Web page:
Niyi Aderibigbe

China’s influence in Africa to get Comac rare overseas sale in Ghana

As Boeing’s woes continue following the Ethiopian Airlines B-737-MAX 8 crash earlier in March, China, one of the countries to first ground the MAX 8 for safety reasons is set to benefit as it seeks to expand its aerospace industry and break the duopoly of Boeing Co. and Airbus SE. in the commercial plane space.

continue following the Ethiopian Airlines B-737-MAX 8 crash earlier in March, China, one of the countries to first ground the MAX 8 for safety reasons is set to benefit as it seeks to expand its aerospace industry and break the duopoly of Boeing Co. and Airbus SE. in the commercial plane space.

The country, whose state-owned planemaker Commercial Aircraft Corp. of China Ltd. (Comac) has been working on inroads to Africa is set to secure an order of two of its short-medium range turbofan regional aircraft ARJ21 by Ghana’s Africa World Airlines (AWA), according to the carrier’s Chief Executive Officer John Quan who spoke to Bloomberg News in an interview.

With AWA partly owned by China’s HNA Group, the order looks part of China’s Belt & Road Initiative, through which the Asian powerhouse has been helping countries across Africa build much-needed infrastructure. Usually, these projects are executed using Chinese equipment and sometimes run upon completion by Chinese nationals having been funded by Chinese loans. While Western allies warn Africa not to get trapped by Chinese debts and Western media call it neo-colonialism, for many African governments, using cheap Chinese loans and low-cost equipment to foster growth is not a bad idea.

Back in 2017, the Chinese Government announced it would start training up to 500 African civil aviation personnel in China every year as part of efforts to stimulate growth in Africa’s fast-growing air transport industry. The programme marks the implementation phase of the Forum on China-Africa Cooperation (FOCAC) Johannesburg action plan for 2016-2018, an aviation development blueprint adopted in December 2010. Apart from growing the continent’s aviation industry, the training programme is expected to help China consolidate both military and commercial aircraft sales into Africa.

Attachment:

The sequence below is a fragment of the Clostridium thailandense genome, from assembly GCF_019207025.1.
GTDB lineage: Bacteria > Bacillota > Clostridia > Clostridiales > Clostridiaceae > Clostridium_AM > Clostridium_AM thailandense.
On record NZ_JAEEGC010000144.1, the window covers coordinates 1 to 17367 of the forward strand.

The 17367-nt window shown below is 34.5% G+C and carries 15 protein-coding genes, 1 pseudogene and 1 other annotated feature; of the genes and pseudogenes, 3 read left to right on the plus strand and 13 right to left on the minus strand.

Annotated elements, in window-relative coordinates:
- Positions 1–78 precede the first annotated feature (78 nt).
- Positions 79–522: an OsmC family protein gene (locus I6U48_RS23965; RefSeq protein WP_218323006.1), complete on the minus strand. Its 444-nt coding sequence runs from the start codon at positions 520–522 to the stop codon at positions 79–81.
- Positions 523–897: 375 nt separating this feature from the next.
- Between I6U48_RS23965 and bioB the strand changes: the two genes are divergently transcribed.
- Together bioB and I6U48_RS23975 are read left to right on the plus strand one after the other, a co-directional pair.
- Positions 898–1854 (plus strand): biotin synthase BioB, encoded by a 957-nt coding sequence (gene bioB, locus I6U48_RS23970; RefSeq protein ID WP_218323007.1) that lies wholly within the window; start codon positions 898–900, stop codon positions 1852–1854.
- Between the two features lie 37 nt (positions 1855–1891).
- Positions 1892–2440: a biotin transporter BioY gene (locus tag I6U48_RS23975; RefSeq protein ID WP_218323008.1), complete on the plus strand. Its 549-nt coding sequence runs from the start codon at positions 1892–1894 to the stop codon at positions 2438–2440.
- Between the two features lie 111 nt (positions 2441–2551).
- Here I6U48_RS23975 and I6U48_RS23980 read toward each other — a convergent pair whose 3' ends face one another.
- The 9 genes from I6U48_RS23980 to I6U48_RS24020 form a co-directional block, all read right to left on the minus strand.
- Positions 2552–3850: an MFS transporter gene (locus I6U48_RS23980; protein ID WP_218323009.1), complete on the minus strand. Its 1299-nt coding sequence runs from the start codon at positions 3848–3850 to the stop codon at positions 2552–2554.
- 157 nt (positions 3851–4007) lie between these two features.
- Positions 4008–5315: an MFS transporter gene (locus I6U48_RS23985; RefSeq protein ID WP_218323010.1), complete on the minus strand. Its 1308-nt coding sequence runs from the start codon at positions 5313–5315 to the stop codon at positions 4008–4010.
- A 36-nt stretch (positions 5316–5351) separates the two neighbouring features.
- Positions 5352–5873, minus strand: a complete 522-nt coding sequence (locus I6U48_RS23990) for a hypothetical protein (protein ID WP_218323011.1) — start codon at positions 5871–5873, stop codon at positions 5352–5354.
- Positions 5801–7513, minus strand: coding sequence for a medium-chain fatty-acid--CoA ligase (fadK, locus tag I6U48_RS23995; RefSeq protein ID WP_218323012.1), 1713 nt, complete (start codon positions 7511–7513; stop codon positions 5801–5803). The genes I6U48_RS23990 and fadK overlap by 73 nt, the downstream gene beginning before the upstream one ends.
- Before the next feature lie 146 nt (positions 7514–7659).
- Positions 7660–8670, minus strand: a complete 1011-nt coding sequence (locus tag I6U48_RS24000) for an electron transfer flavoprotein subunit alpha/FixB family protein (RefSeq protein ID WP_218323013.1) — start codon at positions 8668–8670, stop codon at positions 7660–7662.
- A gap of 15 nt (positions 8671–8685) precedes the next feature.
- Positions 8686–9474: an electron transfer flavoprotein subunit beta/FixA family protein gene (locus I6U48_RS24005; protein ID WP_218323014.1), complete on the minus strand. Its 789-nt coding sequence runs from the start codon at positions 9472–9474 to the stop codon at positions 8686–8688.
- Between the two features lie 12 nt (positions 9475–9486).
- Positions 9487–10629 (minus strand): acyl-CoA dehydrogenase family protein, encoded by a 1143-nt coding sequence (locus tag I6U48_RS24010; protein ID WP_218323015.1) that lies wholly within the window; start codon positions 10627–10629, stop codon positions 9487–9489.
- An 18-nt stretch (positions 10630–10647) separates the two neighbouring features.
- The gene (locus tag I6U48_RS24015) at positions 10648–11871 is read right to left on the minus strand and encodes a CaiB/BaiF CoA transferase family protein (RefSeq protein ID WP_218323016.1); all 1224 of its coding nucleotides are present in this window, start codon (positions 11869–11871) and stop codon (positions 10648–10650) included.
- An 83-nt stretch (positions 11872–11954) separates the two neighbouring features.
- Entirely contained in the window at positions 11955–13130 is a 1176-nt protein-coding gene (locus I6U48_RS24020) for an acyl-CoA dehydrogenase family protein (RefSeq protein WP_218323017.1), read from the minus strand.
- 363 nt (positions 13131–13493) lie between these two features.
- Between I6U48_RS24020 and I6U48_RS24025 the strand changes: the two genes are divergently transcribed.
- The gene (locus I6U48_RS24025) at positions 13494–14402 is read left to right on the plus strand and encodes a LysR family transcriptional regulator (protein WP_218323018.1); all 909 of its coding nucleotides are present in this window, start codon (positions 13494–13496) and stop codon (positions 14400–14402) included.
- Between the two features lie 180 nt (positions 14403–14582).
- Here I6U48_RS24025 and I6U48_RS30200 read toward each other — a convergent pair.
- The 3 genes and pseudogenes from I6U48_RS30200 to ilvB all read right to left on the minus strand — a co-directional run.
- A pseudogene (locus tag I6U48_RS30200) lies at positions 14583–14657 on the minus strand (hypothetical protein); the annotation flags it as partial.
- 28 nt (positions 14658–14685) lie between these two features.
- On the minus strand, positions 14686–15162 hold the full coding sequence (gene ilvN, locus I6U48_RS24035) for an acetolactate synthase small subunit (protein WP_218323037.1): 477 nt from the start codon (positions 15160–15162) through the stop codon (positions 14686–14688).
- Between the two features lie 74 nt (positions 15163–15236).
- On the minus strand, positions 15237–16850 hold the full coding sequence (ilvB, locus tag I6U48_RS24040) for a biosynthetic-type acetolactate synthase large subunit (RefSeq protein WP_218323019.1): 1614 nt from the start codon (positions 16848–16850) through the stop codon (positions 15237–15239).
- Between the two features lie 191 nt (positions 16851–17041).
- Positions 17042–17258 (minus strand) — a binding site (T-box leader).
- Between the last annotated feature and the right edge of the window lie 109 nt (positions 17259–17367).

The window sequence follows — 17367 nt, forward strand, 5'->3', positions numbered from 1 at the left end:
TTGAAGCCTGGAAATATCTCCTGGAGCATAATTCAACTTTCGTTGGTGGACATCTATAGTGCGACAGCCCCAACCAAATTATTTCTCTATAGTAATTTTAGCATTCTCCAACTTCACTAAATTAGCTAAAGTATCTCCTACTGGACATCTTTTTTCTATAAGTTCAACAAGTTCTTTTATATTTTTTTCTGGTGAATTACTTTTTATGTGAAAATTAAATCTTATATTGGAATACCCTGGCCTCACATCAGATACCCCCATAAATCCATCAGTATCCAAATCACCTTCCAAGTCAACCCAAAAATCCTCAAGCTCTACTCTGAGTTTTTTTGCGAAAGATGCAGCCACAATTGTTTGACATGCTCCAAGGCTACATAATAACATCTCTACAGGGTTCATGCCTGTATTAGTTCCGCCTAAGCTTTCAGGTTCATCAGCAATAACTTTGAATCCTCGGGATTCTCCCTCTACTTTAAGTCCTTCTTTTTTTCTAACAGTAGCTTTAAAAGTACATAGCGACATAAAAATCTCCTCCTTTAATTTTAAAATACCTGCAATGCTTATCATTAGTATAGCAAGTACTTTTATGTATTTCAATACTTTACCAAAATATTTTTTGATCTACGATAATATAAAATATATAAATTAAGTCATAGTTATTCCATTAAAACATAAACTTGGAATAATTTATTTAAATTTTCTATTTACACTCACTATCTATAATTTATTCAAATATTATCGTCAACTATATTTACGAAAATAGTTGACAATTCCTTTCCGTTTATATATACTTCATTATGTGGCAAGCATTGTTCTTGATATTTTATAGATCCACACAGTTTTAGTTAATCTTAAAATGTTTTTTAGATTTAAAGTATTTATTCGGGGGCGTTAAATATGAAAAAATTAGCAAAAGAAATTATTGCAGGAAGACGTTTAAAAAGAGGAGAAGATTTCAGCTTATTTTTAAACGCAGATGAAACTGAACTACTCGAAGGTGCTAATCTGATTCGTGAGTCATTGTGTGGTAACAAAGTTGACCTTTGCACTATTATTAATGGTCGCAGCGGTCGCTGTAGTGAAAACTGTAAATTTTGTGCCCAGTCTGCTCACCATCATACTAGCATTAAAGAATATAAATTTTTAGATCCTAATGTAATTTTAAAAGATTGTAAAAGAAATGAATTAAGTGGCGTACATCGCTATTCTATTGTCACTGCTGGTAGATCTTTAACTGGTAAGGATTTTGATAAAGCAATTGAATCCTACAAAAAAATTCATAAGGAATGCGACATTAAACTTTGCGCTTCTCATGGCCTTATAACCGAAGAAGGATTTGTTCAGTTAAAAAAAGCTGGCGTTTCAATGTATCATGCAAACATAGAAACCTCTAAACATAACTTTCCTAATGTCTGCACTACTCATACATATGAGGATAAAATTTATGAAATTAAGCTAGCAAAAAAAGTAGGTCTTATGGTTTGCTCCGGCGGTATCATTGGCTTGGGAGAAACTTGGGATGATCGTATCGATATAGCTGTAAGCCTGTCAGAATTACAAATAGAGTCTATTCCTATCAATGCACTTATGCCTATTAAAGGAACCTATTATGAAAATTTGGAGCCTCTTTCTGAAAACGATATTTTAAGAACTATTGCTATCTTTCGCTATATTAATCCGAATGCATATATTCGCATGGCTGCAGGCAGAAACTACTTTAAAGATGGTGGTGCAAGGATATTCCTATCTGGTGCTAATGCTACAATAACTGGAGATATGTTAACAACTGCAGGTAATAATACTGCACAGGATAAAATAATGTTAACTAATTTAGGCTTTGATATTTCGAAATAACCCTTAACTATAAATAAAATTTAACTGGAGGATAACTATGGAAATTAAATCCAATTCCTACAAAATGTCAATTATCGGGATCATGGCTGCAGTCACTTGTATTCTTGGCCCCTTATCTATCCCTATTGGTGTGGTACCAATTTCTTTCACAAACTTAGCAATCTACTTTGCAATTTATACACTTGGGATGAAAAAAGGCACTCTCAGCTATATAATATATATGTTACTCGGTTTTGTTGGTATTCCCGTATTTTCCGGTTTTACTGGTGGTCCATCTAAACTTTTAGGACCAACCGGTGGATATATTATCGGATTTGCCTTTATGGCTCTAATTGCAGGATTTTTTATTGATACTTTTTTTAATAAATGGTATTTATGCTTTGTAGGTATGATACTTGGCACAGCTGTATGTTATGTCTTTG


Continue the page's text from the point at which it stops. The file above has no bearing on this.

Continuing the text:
“Our Chinese shareholders are very keen to introduce the aircraft to boost China-Africa trade relations,” Quan told Bloomberg, adding that Comac executives will be in Ghana later in March and will likely sign a memorandum of understanding (MoU) with AWA.

HNA and Comac had last year signed an MoU to deliver ARJ21 jets into African countries based on its global airline network and partnerships with African airliners such as the Ghana-based AWA and South Africa’s Comair.

According to the deal, HNA and Comac will actively assist African countries in building regional airline networks, as well as carry out cooperation in areas including aircraft maintenance, aviation materials supply and personnel training.

The two companies also plan to establish a jet leasing company in Africa to support sales of Chinese sales.

Speaking in 2018, He Dongfeng, Comac Chairman, said the company’s partnership with HNA will help Chinese commercial aircraft and aviation transportation industry expand into the global market, especially Africa, which he said “has huge market potential”.

According to a June 2018 agreement, HNA agreed to buy 100 ARJ21 jets and 200 C919 passenger aircraft from Comac. The C919 is Comac’s answer to Boeing’s 737 MAX and Airbus’s A320neo. It made its maiden flight in 2017 and is expected to enter service anytime from 2020.

AViation is expected to continue to expand over the next two decades, with Europe and North America expected to remain central to global aviation markets. It is unlikely that Comac will try to compete with Boeing and Airbus in these markets, but the company is expected to focus on its huge local market and capture as much piece of the African aviation market as possible using the same strategy that has helped China find its way to the heart of Africa.